Citizenship Information

 Why Become a U.S. Citizen?

There are many reasons to become a citizen. Some of the most important are:

  • Citizens can vote and hold public office
  • Citizens cannot be deported
  • Citizens can petition for more family members to come to the United States than can legal permanent residents (like siblings, parents, and married children
  • Citizens usually wait less time for their family to come to the United States than legal permanent residents
  • Citizens can travel freely outside of the United States for long periods of time
  • Citizens can serve as officers in the military and get federal jobs that non-citizens cannot
  • Citizens have full access to public benefits

Eligibility and Requirements

To apply for U.S. Citizenship, you must either:

  • Have been a lawful permanent resident for at least 4 years, 9 months AND be able to speak, read, and write basic English, or
  • Have been a lawful permanent resident for at least 2 years, 9 months AND have been married to a U.S. citizen for at least 3 years AND be able to speak, read, and write basic English

You may be allowed to take the citizenship test in your own language, rather than in English, if you meet the residency requirements above AND either:

  • You have a physical, developmental, or mental disability that makes it impossible for you to learn English
  • You have been a lawful permanent resident for at least 20 years AND you are at least 50 years old.
  • You have been a lawful permanent resident for at least 15 years AND you are at least 55 years old.

Steps to Citizenship

Below are the five basic steps to becoming a U.S. citizen:

  1. Gather all of the information and materials required to fill out an N-400 citizenship application (see below). Come to a citizenship workshop or an appointment at the World Relief office to complete your application.
  2. Mail your completed application to USCIS (United States Citizenship & Immigration Service).  Within a few weeks, you should receive a receipt from USCIS confirming that they received your application and the required fee.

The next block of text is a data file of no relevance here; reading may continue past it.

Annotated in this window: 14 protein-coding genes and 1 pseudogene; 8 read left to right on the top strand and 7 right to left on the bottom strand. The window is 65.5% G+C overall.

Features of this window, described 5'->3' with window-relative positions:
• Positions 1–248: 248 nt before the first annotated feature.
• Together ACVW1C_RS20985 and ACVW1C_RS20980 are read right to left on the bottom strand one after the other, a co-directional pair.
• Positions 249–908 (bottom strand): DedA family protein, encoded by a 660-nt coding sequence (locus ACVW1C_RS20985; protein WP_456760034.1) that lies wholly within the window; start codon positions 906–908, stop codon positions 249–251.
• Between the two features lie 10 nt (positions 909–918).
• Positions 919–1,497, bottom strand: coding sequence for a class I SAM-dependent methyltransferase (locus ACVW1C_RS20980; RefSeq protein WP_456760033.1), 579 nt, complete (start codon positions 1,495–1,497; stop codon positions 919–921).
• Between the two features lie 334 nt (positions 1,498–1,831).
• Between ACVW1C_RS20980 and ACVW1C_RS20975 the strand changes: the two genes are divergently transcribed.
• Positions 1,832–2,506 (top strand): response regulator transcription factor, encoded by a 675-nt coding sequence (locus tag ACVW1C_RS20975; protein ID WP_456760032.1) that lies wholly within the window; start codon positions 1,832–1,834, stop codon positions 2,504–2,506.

3. After about a month, you will receive a notice from USCIS telling you when and where to have your fingerprints taken. Follow the instructions on the letter to have your fingerprints taken.
  4. After your fingerprints, you will have to wait for a few months (depending upon how quickly USCIS is processing applications) before you hear about your interview date. In the meantime, prepare for the test.  Click on the links for more information on free English and Citizenship classes, and see the USCIS website to download the study questions for the citizenship test in various languages. Once you know your interview date, follow the instructions on the letter and go to the USCIS District Office (in downtown Chicago) on the date indicated for your citizenship interview.
  5. If you pass your interview, you will receive another notice from USCIS inviting you to a ceremony to take your oath of loyalty to the United States. Follow the instructions on the letter. Once you have taken your oath and received your naturalization certificate, you will be a U.S. citizen!

Documents and information that you need in order to fill out the N-400 Citizenship Application:

  • Your legal permanent resident card AND Social Security card AND your driver’s license (or, if you don’t have a license, your state ID)
  • Dates and destinations of all trips outside US since you got your legal permanent resident card
  • A list of all of your addresses for the past 5 years AND of all of your employers (dates of employment and employer addresses) for the past 5 years
  • If you are currently married, your spouse’s name, date of birth, date of marriage,  social security number, alien number (if applicable), AND date and place of naturalization (if applicable)
  • Your spouse’s naturalization or birth certificate and your marriage certificate if you are applying for citizenship based on having been a resident for 2 years, 9 months and married to a U.S. citizen for at least 3 years
  • If you were previously married, the date of the marriage to your ex-spouse AND the date the marriage ended
  • If your current spouse was previously married to someone else, the dates of the marriage (beginning and end) to his/her ex-spouse
  • If you have children, their names AND their addresses (if not living with you) AND their dates of birth AND their alien numbers (if applicable)
  • If you have ever been arrested or ticketed by the police, go to your County Court office and ask for a “certified court disposition.”  For any incidents that occurred in DuPage County, you should go to the DuPage County Court located at 505 County Farm Rd. in Wheaton, IL 60187.
  • Males: your Selective Service number and registration date – if you don’t know it, call (847) 688-6888 or go to www.sss.gov
  • Money order for $680, payable to USCIS (if you are 75 or older, the money order should be for $595).
  • Contact us for up to date information regarding fees for our services

 

To make a citizenship appointment with an Immigration Counselor:

DuPage Office
Lesly Ross, Immigration Associate
(630) 462-7660 | lross@wr.org

Aurora Office
Allison Smith, Program Associate
(630) 264-3171 x2010 | asmith@wr.org